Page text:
Honey is a unique food in that it never spoils. Properly saturated honey should stay safe to eat forever.
In fact, one study found “stored honey from Ancient Egypt to be over 3000 years old and still completely edible”. http://www.compoundchem.com/2014/08/21/chemistryofhoney/
So Why Doesn’t Honey Spoil?
Honey safely stores for long periods of time for many of the same reasons why canned goods store for so long without refrigeration. Each capped cell in the honeycomb is very similar to a Mason jar in your pantry filled with food stores.
Honey is made from nectar that bees collect from flowers. They bring the nectar back to the hive and it is stored in the wax cells of the comb. The bees fan the nectar with their wings evaporating the water from the honey. When the honey is saturated enough, the bees cap it for safe storage.
Finished honey has about a 17% water content, which is interesting because when we boil maple syrup, we reduce it to a 17% concentration before we can it. Maple syrup also stores safely for long periods of time.
Honey is a high concentration of Fructose and Glucose. So high, that it is almost a solid. This is why honey often crystallizes…but more about that later. The saturation is so high that there isn’t enough water in the honey to support the growth of bacteria and mold spores. The bacteria actually suffocate or dehydrate.
Similarly, if you’ve ever canned jellies or jams, you know that a LOT of sugar is usually required in the recipe. This isn’t just to make the jam extra sweet, all that sugar is functional in keeping the jam safe while stored. Bacteria doesn’t thrive in super saturated amounts of sugar.
The second reason that honey is resistant to spoilage is that it is an acidic food. Bacteria doesn’t like acidic conditions. We can use the canning example again here. If you’ve ever canned tomatoes, you might be aware that a simple 10-15 minute water bath is perfectly acceptable in preserving tomatoes in jars. As opposed to green beans for example, a less acidic vegetable that requires a pressure canner to can safely. Tomatoes are high in acidity. Because of this, they don’t require the high temperatures and long exposure in boiling water to make them safe.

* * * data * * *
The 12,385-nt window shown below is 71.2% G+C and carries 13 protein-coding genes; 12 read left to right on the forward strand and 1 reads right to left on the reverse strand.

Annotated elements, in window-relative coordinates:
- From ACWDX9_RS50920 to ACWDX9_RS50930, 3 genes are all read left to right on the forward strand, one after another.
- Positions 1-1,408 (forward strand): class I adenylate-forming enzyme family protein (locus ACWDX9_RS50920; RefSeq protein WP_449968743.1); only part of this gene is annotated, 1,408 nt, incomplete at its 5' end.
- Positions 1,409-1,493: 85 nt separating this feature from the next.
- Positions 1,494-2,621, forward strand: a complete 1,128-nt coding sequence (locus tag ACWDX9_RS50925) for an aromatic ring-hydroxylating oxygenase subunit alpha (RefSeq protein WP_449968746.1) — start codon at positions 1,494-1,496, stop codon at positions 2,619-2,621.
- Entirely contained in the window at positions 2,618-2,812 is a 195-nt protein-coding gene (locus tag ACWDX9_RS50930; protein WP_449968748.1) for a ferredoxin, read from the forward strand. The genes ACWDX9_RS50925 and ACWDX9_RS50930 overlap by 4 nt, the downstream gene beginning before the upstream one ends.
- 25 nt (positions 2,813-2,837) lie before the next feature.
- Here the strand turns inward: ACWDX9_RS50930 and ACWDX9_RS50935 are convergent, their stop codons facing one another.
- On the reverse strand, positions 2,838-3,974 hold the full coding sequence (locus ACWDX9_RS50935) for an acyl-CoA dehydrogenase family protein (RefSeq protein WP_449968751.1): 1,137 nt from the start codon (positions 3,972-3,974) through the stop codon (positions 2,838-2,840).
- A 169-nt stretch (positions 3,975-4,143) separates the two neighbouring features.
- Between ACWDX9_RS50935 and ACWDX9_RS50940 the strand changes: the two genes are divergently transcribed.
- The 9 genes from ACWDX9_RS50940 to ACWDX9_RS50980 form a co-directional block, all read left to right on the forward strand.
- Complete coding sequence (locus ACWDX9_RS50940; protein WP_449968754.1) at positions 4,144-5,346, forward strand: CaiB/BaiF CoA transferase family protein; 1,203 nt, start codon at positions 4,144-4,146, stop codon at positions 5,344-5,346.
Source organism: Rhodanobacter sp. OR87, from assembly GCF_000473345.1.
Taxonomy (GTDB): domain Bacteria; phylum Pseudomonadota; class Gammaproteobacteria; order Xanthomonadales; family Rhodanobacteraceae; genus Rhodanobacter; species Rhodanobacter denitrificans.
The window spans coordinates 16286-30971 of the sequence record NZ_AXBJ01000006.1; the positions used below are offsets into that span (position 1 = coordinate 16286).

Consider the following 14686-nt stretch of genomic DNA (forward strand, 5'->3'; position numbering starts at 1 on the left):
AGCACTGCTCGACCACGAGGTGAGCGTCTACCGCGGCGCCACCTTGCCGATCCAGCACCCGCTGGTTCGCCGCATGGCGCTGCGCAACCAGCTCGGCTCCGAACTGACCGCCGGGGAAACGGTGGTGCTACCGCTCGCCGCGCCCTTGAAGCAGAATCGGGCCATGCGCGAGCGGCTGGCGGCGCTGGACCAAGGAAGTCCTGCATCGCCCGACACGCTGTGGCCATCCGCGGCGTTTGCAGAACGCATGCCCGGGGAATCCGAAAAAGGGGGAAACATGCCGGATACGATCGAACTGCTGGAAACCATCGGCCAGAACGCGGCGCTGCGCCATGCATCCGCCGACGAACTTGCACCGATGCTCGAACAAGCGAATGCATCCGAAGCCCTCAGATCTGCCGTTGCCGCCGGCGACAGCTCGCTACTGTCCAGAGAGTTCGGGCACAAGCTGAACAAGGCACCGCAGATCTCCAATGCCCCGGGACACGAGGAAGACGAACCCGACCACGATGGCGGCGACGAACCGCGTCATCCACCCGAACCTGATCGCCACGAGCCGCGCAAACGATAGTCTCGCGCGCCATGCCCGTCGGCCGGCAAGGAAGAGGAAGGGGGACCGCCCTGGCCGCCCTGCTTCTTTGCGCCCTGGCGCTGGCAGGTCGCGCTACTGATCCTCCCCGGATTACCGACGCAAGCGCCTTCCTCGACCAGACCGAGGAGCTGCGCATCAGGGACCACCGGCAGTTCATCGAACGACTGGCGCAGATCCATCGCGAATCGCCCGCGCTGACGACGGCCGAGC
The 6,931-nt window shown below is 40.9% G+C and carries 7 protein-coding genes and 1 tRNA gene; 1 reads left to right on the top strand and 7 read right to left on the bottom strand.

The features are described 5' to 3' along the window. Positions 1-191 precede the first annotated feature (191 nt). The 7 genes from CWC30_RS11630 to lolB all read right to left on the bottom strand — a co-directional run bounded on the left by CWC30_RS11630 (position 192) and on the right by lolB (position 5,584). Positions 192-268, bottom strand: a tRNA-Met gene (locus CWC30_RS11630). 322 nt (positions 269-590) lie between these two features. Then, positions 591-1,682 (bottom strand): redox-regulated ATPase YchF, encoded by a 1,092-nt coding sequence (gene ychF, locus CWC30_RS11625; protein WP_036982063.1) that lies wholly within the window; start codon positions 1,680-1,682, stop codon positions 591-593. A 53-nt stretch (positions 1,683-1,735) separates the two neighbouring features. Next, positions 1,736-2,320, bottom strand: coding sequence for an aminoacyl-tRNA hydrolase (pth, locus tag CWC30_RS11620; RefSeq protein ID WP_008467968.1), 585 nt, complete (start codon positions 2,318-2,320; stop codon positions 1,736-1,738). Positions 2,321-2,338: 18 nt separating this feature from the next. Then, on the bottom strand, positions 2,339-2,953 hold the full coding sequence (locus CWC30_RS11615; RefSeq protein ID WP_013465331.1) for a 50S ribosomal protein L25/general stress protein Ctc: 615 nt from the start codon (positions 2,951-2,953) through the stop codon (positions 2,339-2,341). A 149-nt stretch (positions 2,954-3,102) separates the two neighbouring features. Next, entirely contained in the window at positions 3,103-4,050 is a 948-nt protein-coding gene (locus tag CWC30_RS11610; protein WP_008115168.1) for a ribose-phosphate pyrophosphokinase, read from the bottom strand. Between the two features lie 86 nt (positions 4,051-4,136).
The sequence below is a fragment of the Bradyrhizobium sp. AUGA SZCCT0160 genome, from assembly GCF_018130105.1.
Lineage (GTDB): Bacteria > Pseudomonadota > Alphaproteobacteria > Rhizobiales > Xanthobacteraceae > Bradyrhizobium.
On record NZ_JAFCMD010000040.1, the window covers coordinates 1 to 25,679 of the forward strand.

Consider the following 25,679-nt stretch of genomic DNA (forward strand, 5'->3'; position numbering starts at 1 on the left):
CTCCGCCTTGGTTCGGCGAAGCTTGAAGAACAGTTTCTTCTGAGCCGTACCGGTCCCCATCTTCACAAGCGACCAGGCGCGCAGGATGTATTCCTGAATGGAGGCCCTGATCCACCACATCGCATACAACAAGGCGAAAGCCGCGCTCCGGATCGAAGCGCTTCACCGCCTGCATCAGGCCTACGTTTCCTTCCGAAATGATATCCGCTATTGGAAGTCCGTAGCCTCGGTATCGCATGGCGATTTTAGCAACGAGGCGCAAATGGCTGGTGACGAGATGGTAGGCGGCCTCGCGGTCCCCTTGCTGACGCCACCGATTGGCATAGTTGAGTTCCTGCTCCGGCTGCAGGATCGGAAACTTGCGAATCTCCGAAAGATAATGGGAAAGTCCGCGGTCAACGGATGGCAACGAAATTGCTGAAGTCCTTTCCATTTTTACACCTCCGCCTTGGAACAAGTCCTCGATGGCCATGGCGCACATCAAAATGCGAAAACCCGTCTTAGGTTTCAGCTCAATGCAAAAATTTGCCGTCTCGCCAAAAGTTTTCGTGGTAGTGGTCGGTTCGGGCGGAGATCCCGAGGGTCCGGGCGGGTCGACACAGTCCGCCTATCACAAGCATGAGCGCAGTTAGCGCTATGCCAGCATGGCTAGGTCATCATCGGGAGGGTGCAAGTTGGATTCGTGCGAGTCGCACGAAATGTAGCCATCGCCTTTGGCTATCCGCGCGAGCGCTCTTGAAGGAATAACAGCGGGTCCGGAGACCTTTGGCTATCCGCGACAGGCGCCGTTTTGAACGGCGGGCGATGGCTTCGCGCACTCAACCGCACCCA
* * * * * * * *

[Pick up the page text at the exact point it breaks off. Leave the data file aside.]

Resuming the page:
Honey can be stored in jars without any heating or canning process. The natural antibacterial properties keep it safe.
Often stored honey will become crystallized. The color will lighten and it will become opaque and textured similar to sticky wet sand.
If this happens to your honey it does not mean that it is spoiled. In fact, quite the opposite. Like I mentioned before, honey is so concentrated that it is almost a solid. The sugar is just a few water drops away from being a sugar crystal. If water does evaporate, the glucose will crystallize. This crystallization begins a chain reaction and will spread rapidly though the jar. The honey is still perfectly safe to eat in its crystallized form.
The concentration of crystallized honey ensures that the bees were able to evaporate the nectar to 17% before you harvested. Sometimes honey frames will contain uncapped honey cells. If you harvest this along with the capped cells, you are mixing more water into the finished honey. This opens up the possibility of spoilage.
What to do with Crystallized Honey
Usually I just leave it be. I find that it spreads easier on toast. The heat from the toast melts the crystals and turns the honey clear again.
But if you want your honey back to its golden, clear hue, boil a pan of water, turn off the heat and let the jar soak until the honey is clear again.
The jar on the right was heated and the crystals went away leaving smooth golden honey.
Honey can contain small amounts of botulism which is harmless to adults and older children, but younger children especially under the age of 1 should not consume honey.